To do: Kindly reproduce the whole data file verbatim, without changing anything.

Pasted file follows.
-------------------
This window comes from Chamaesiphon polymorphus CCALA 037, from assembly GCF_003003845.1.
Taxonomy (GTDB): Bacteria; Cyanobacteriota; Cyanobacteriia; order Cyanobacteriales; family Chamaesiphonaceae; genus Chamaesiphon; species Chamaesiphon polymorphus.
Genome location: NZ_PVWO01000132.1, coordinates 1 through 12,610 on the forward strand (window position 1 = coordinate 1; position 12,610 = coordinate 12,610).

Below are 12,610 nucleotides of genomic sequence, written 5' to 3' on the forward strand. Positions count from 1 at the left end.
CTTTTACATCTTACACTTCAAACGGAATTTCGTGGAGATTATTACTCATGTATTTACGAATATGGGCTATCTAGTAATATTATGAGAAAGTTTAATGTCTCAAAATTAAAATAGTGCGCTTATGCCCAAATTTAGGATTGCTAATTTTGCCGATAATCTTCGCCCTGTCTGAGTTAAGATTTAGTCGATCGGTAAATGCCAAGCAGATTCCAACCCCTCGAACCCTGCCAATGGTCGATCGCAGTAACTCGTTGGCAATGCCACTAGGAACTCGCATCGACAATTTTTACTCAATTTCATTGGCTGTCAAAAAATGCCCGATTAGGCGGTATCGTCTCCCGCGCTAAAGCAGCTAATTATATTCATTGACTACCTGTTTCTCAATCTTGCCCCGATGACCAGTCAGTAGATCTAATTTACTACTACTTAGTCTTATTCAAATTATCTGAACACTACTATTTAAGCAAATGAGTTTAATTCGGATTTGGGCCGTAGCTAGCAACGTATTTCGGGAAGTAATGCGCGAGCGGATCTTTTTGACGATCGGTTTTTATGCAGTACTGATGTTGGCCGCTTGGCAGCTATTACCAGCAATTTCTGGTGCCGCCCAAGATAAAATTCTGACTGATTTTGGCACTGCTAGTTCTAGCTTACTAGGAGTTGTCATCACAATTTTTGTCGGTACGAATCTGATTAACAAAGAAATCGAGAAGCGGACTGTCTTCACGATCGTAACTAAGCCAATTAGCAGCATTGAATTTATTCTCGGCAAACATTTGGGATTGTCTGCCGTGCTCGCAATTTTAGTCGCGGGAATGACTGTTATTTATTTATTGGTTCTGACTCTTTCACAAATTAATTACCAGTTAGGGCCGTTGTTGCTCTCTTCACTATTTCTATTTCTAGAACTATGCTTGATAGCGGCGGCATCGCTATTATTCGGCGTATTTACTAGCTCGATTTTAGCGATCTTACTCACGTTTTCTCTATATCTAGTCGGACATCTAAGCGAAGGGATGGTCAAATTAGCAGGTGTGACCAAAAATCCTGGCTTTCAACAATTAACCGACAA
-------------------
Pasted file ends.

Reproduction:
This window comes from Chamaesiphon polymorphus CCALA 037, from assembly GCF_003003845.1.
Taxonomy (GTDB): Bacteria; Cyanobacteriota; Cyanobacteriia; order Cyanobacteriales; family Chamaesiphonaceae; genus Chamaesiphon; species Chamaesiphon polymorphus.
Genome location: NZ_PVWO01000132.1, coordinates 1 through 12,610 on the forward strand (window position 1 = coordinate 1; position 12,610 = coordinate 12,610).

Below are 12,610 nucleotides of genomic sequence, written 5' to 3' on the forward strand. Positions count from 1 at the left end.
CTTTTACATCTTACACTTCAAACGGAATTTCGTGGAGATTATTACTCATGTATTTACGAATATGGGCTATCTAGTAATATTATGAGAAAGTTTAATGTCTCAAAATTAAAATAGTGCGCTTATGCCCAAATTTAGGATTGCTAATTTTGCCGATAATCTTCGCCCTGTCTGAGTTAAGATTTAGTCGATCGGTAAATGCCAAGCAGATTCCAACCCCTCGAACCCTGCCAATGGTCGATCGCAGTAACTCGTTGGCAATGCCACTAGGAACTCGCATCGACAATTTTTACTCAATTTCATTGGCTGTCAAAAAATGCCCGATTAGGCGGTATCGTCTCCCGCGCTAAAGCAGCTAATTATATTCATTGACTACCTGTTTCTCAATCTTGCCCCGATGACCAGTCAGTAGATCTAATTTACTACTACTTAGTCTTATTCAAATTATCTGAACACTACTATTTAAGCAAATGAGTTTAATTCGGATTTGGGCCGTAGCTAGCAACGTATTTCGGGAAGTAATGCGCGAGCGGATCTTTTTGACGATCGGTTTTTATGCAGTACTGATGTTGGCCGCTTGGCAGCTATTACCAGCAATTTCTGGTGCCGCCCAAGATAAAATTCTGACTGATTTTGGCACTGCTAGTTCTAGCTTACTAGGAGTTGTCATCACAATTTTTGTCGGTACGAATCTGATTAACAAAGAAATCGAGAAGCGGACTGTCTTCACGATCGTAACTAAGCCAATTAGCAGCATTGAATTTATTCTCGGCAAACATTTGGGATTGTCTGCCGTGCTCGCAATTTTAGTCGCGGGAATGACTGTTATTTATTTATTGGTTCTGACTCTTTCACAAATTAATTACCAGTTAGGGCCGTTGTTGCTCTCTTCACTATTTCTATTTCTAGAACTATGCTTGATAGCGGCGGCATCGCTATTATTCGGCGTATTTACTAGCTCGATTTTAGCGATCTTACTCACGTTTTCTCTATATCTAGTCGGACATCTAAGCGAAGGGATGGTCAAATTAGCAGGTGTGACCAAAAATCCTGGCTTTCAACAATTAACCGACAA